AWS EC2 service overview

Elastic Compute Cloud

EC2 is one of the most common compute services used within AWS. EC2 is arguably the first compute service that you will encounter when working with AWS. It allows you to deploy virtual servers within your AWS environment and most people will require an EC2 instance within their environment as a part of at least one of their solutions. There are a number of elements in creating your EC2 instance, which I want to break down and explain. The EC2 service can be broken down into the following components:

  • Amazon machine images, AMIs,
  • instant types,
  • instance purchasing options,
  • tenancy,
  • user data,
  • storage options and
  • security.


Let’s look at each of these individually.


These are essentially templates of pre-configured EC2 instances which allow you to quickly launch a new EC2 instance based on the configuration within the AMI. This prevents you from having to install an operating system or any other common applications that you might need to install on a number of other EC2 instances. From a high level perspective an AMI is an image baseline that will include an operating system and applications along with any custom configuration.

AWS provides a large number of AMIs covering different operating systems from Linux to Red Hat to Microsoft Windows among others. When configuring your EC2 instance, selecting your AMI is the first configuration choice you’ll need to make. You can also create your own AMI images to help you speed up your own deployment.


For example you would start with selecting an AWS AMI, let’s say a Linux server. And then once it is up and running you may then need to install a number of your own custom applications and make specific configuration changes. Now if you needed another server to perform the same functionality, you could go through the same process of selecting a Linux AWS AMI, and again manually installing the applications and making your configurations. Or once you have made those changes on the first instance you can then simply create a brand new AMI or template of that instance with all the applications installed and configurations already made. Then if you need another instance of the same configuration all you would need to do is to select your custom AMI as the base image for your instance and it will launch with Linux server, your custom applications already installed and any configurations already made. As you can see this has many benefits and certainly comes in useful when implementing auto scaling.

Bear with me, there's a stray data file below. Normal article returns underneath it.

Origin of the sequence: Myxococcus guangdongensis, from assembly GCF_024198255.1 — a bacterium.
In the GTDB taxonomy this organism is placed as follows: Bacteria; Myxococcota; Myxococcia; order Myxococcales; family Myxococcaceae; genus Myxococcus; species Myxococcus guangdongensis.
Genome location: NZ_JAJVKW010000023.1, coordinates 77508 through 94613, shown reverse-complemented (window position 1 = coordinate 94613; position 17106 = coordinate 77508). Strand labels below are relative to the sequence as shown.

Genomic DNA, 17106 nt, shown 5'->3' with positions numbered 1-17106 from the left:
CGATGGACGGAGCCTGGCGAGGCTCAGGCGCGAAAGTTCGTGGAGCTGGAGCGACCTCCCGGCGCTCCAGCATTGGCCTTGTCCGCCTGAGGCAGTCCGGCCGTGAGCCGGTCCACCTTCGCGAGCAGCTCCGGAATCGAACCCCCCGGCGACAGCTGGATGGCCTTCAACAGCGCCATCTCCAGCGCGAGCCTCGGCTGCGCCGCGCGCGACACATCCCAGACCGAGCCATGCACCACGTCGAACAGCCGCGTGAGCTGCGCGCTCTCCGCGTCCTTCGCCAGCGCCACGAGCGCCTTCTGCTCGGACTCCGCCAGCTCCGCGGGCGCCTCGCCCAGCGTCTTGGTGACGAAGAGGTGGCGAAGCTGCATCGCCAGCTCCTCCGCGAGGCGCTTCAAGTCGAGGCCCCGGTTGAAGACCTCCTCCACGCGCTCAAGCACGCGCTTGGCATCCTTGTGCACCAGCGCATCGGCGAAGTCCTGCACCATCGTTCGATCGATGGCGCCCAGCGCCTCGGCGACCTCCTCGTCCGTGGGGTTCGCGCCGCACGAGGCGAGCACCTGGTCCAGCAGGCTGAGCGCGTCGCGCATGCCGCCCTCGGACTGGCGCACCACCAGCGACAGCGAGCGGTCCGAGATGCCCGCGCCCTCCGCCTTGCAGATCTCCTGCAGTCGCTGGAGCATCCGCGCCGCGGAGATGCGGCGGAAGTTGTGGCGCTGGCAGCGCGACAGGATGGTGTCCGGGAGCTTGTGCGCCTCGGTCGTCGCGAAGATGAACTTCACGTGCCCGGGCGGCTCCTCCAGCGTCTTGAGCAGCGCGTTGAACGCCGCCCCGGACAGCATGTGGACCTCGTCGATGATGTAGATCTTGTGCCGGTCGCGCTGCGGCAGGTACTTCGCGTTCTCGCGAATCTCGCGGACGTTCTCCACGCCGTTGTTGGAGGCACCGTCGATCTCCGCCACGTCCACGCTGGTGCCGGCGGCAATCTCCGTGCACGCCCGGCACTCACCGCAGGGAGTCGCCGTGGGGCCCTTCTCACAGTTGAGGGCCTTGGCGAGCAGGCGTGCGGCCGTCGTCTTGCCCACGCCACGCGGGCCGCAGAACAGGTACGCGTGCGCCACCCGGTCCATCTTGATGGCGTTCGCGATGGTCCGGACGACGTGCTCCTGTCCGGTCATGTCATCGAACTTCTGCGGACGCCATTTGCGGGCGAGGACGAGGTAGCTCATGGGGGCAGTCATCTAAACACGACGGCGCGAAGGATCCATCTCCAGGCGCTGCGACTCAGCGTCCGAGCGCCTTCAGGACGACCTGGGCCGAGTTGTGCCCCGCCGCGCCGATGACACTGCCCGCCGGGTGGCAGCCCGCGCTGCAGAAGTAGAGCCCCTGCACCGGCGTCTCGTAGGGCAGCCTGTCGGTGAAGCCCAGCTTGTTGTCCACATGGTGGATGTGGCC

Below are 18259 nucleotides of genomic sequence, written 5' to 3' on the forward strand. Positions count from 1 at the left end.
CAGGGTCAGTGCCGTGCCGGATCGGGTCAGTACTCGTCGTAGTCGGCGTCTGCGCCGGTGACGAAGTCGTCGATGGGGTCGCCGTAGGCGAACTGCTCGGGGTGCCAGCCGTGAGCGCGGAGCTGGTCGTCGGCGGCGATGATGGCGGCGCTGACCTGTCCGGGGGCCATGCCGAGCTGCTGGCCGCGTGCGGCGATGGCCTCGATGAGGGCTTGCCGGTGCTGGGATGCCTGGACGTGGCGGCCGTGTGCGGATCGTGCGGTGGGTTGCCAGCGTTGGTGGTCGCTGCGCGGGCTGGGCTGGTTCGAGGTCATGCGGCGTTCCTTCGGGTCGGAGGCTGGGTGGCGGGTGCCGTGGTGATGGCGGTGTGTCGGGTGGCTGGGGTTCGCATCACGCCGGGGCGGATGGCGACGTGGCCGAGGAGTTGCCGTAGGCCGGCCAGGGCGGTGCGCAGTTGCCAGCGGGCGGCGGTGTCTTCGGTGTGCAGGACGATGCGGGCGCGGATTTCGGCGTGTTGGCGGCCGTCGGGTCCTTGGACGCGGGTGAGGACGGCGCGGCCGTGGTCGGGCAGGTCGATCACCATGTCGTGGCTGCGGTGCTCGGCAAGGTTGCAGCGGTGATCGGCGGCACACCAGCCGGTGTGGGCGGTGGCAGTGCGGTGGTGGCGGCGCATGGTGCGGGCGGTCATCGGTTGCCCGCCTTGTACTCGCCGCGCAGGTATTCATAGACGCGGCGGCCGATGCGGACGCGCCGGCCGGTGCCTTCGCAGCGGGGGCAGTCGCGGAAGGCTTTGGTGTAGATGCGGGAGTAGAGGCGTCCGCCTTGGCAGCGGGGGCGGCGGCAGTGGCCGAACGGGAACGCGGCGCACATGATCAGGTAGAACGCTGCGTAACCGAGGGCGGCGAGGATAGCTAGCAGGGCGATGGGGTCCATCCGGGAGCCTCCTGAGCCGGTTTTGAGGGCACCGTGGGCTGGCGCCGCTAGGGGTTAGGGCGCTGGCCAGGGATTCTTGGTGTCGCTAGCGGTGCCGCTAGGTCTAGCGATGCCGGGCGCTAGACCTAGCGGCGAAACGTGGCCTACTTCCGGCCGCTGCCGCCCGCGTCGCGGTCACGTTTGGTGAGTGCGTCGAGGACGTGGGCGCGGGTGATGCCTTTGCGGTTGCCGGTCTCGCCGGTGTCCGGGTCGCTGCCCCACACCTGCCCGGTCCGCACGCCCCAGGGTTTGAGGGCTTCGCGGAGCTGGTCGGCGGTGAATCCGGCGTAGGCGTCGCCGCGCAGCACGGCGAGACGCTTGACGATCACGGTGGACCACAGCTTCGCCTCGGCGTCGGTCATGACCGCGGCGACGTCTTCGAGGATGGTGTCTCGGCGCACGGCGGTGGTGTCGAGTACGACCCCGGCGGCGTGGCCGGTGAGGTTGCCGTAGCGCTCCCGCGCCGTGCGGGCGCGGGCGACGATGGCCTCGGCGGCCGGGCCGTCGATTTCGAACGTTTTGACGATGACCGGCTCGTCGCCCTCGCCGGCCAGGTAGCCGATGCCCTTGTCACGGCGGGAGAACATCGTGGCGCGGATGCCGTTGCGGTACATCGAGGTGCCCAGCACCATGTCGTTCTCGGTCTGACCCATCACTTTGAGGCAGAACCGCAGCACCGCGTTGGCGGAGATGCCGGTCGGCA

In addition to both AWS managed and your custom managed AMIs, you could also select an AMI from the AWS marketplace. The AWS marketplace is essentially an online store that allows you to purchase AMIs from trusted vendors like Cisco, Citrix, Alert Logic et cetera. These vendor AMIs may have specific applications and configurations already made, such as instances that are optimized with built-in security and monitoring tools or contained database migration systems. Lastly community AMIs also exists which are a repository of AMIs that have been created and shared by other AWS members.

Instance types

Let’s now take a look at instance types, once you have selected your AMI from any of the different sources discussed above, you must then select an instance type. An instance type simply defines the size of the instance based on a number of different parameters, these being

  • ECUs: This defines a number of EC2 compute units for instance
  • vCPUs: This is the number of virtual CPUs on the instance.
  • Physical Processor: This is the process speed used on the instance.
  • Clock Speed: This is the clock speed in gigahertz
  • Memory: The amount of memory associated.
  • Instance Storage: This is the capacity of the local instance store volumes available.
  • EBS optimized available: This defines if the instance supports EBS optimized storage or not.
  • Network Performance: This shows the performance level of rate of data transfer.
  • IPV6 support: This simply indicates if the instance type supports IPV6.
  • Processor Architecture: This shows the architected type of the processor.
  • AES-NI: This stands for advanced encryption standard new instructions and it shows if the instance supports it for enhanced data protection.
  • AVX: This indicates if the instance supports AVX which is advanced vector extensions, which are primary used for applications focused on audio and video, scientific calculations and 3D modeling analysis.
  • Turbo: which shows if the instance supports intel turbo boost and AMD turbo core technologies.

The key parameters here to primarily be aware of for general usage of an EC2 instance, could be summarized as vCPUs and memory, instant storage and network performance. But obviously this really depends on your actual usage and application. Having this flexibility of variant instances allows you to select the most appropriate size or power of an instance that you need for optimal performance within your applications.


These different instance types are categorized into different family types that offer distinct performance benefits, which again helps you to select the most appropriate instance for your needs. Within each of these instance families you will have a range of instant types with varied CPU, memory, storage and network performance et cetera.

Instance families

These instance families can be summarized as follows. aws_ec24

Instance purchasing options